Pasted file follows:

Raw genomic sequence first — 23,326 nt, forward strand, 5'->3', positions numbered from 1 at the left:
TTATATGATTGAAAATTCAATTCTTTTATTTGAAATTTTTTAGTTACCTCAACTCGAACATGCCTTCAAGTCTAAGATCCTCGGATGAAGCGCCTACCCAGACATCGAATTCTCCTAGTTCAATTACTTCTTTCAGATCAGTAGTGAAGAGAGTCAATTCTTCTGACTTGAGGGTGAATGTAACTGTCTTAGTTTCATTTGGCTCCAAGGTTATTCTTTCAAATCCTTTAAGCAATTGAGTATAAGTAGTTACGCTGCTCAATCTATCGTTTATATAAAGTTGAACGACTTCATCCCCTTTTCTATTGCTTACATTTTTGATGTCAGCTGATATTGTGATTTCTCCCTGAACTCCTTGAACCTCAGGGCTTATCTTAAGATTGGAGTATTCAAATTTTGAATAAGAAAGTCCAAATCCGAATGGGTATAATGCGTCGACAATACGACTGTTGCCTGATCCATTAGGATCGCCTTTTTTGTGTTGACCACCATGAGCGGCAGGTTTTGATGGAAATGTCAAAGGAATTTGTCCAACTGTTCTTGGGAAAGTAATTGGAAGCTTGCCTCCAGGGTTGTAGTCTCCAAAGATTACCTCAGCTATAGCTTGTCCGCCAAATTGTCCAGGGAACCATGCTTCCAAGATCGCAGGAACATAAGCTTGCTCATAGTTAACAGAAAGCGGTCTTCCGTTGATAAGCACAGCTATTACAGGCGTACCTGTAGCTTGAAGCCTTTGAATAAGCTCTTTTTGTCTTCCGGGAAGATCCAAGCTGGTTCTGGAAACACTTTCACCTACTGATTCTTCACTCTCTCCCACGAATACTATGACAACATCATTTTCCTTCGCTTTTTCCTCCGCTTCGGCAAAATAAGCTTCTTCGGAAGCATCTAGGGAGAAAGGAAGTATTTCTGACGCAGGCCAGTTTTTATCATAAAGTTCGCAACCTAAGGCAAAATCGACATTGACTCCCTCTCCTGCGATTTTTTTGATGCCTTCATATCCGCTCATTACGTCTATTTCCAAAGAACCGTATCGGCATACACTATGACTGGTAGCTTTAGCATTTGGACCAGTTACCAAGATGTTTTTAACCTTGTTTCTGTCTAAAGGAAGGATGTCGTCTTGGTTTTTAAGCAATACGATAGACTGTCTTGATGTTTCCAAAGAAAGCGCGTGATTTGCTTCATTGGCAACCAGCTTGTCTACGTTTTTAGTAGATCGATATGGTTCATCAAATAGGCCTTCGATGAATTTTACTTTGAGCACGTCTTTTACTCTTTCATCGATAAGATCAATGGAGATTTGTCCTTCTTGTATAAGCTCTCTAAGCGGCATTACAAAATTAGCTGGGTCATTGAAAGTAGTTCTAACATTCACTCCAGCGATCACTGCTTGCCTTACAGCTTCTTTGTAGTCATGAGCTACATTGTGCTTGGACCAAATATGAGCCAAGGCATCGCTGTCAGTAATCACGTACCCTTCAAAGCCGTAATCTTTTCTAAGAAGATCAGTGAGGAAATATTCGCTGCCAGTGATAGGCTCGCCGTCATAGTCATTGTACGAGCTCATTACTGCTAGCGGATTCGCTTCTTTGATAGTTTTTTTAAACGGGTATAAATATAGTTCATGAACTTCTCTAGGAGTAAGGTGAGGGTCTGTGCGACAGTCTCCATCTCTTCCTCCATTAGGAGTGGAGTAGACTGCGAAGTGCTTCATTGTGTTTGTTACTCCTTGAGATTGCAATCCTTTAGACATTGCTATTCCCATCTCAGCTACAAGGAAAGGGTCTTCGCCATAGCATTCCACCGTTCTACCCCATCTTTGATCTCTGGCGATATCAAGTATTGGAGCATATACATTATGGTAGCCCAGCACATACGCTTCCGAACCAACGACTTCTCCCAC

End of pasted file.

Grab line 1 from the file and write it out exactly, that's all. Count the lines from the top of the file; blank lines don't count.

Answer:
Raw genomic sequence first — 23,326 nt, forward strand, 5'->3', positions numbered from 1 at the left: